Activation of FOXO3s can also be effective in overcoming tumor resistance against radiotherapy (31). It was reported that FOXO3a activation efficiently induced Bim and apoptosis in p53-null osteosarcoma cell lines exposed to ionizing radiation (9). Recently, FOXO3a was shown to enhance ataxia telangiectesia mutated (ATM) activity through the binding of the carboxyl terminal domain of FOXO3a to the FAT (FRAP, ATM, and TRRAP; ref. 43) domain of ATM, thereby contributing to the activation of ATM (44). These data suggest that FOXO3a may be an important factor for radiation-inducing apoptosis. A combination therapy of radiation with chemo-therapy targeting FOXO3a may be able to sensitize resistant tumor cells to radiotherapy. Especially with our recent findings of FOXO3a regulation by the RAS-MEK-ERK pathway, AZD6244, a MEK1/2 inhibitor that is currently used in phase II clinical trials in various cancers (45), might serve as a potential candidate to synergize with other anticancer therapeutics through activating FOXO3a.
It was reported that adenovirus-mediated transfer of constitutively active FOXO3a induces apoptosis in melanoma cells (46). Further investigation needs to be done in vivo with various cancer types (31). Gene therapy using cancer-specific expression vector has shown both effectiveness and specificity in killing human tumors (47-50). Therefore, using a cancer-specific gene therapy to deliver functional FOXO3a may also provide a potential anticancer therapeutic strategy.
However, it is worth noting that targeting FOXO proteins may be complicated by potential feedback mechanisms. Most current evidence supports the notion that activation of FOXO3a is an important player in mediating cell apoptosis in a broad spectrum of tumors (31). Alternatively, FOXO1 has recently been shown to increase protein kinase B phosphorylation by repressing expression of TRB3, a pseudokinase inhibiting protein kinase B phosphorylation (31, 51). The FOXO homologue, DAF16, has been shown to induce the expression of the insulin receptor and increase PI3K activity in C. elegans (52). Thus, FOXO transcription factors may engage in a feedback regulation towards the upstream PI3K/AKT pathway. Therefore, while exploring FOXOs as a therapeutic agent, one may need to consider prevention of FOXO's feedback loop. Our knowledge of FOXO is continually advancing and recent studies reveal great rationales and opportunities to adopt FOXO family members as therapeutic targets in cancers. AKT, IKKh, and ERK phosphorylate and down-regulate the tumor suppressors FOXO3a and TSC. Restoring FOXO's and TSC's activity from the regulation of these kinases can be effective for cancer treatment. In recent years, the development and success of multitargeted agents has shed light on treating cancers by inhibiting more than one receptor tyrosine kinase at once. For example, lapatinib, a small molecule inhibitor, has shown effectiveness in targeting two EGFR family members, EGFR and HER2, which used to be therapeutically aimed by single targeting reagents, such as gefitinib (a receptor tyrosine kinase inhibitor) and trastuzumab (a humanized monoclonal antibody), respectively (53, 54). Herein, based on the previous findings in our model, developing therapeutic agents to multitarget AKT, IKKβ, and ERK will be expected to boost antitumor activity through the maximal activation of FOXOs and TSC, and also achieve maximal therapeutic efficacy with the least resistance to cancer treatment.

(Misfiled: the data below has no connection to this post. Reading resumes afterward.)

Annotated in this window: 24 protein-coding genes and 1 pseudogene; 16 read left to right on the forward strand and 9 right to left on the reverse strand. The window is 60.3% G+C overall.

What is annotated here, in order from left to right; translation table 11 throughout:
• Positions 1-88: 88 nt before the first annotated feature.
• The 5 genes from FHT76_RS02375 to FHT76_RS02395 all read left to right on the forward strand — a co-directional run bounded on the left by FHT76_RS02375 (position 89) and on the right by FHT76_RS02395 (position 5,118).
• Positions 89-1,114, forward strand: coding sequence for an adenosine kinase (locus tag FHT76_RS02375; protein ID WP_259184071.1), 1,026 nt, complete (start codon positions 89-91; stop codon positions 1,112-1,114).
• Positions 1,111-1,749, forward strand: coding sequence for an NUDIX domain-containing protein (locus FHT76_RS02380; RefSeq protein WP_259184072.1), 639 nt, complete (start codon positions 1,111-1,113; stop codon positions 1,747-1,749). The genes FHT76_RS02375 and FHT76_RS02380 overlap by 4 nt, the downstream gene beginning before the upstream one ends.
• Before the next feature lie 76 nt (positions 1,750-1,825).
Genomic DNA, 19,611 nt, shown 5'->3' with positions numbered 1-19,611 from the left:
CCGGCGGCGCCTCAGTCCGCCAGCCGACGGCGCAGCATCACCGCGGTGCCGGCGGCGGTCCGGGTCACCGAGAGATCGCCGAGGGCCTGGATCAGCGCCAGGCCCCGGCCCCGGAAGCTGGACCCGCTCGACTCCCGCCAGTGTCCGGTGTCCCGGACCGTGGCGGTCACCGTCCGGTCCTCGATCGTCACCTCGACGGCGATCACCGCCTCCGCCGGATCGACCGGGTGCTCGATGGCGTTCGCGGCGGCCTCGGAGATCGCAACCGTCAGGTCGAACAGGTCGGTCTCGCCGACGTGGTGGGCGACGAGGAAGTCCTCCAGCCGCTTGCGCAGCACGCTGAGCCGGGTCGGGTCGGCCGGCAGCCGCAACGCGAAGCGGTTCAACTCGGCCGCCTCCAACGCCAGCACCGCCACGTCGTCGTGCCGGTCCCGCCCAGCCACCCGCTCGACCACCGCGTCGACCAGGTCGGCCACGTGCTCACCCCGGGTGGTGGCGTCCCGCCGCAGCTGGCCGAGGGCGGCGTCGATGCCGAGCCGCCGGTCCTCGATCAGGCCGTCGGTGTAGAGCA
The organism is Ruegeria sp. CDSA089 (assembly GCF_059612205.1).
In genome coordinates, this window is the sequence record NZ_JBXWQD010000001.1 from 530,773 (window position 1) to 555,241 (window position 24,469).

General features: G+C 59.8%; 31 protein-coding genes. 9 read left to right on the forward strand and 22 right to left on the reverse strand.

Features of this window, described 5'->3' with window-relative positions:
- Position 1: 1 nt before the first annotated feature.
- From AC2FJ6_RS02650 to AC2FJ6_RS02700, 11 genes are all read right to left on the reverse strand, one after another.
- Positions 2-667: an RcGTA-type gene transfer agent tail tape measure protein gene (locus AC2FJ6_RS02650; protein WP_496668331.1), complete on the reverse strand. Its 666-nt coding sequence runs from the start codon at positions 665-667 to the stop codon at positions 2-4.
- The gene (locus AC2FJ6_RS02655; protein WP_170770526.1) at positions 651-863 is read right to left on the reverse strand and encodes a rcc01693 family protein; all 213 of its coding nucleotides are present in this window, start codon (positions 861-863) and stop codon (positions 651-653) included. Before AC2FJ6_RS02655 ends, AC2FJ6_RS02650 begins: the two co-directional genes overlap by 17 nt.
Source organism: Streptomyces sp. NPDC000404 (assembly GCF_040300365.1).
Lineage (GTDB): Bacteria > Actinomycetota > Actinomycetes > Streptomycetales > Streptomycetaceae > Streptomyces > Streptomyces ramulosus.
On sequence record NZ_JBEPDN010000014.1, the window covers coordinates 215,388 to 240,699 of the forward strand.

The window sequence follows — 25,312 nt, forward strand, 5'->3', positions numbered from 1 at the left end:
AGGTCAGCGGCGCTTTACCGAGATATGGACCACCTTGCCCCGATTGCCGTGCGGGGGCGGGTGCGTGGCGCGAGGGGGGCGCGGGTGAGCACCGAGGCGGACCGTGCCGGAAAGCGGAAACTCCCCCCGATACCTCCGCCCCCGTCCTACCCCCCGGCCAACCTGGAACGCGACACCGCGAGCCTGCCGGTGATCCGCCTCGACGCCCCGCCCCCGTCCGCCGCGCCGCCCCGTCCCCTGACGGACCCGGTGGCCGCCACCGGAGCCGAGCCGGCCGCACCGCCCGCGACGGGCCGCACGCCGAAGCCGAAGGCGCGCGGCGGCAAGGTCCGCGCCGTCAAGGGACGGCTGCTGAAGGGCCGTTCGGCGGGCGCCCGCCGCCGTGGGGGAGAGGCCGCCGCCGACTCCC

We thank Drs. Chun-Ju Chang, Jeng C. Cheng, Stephanie A. Miller, and Adam M. LaBaff for editing this manuscript. We also thank Jung-Mao Hsu for the diagram.
Grant support: NIH grant P01 CA 099031, M. D. Anderson Cancer Center Specialized Programs of Research Excellence in breast cancer CA116199, and was partially supported by the National Breast Cancer Foundation, Inc., the Patel Memorial Breast Cancer Research Foundation, the Breast Cancer Research Foundation grant, the Marcus Foundation, and the Kadoorie Charitable Foundation.
Disclosure of Potential Conflicts of Interest
No potential conflicts of interest were disclosed.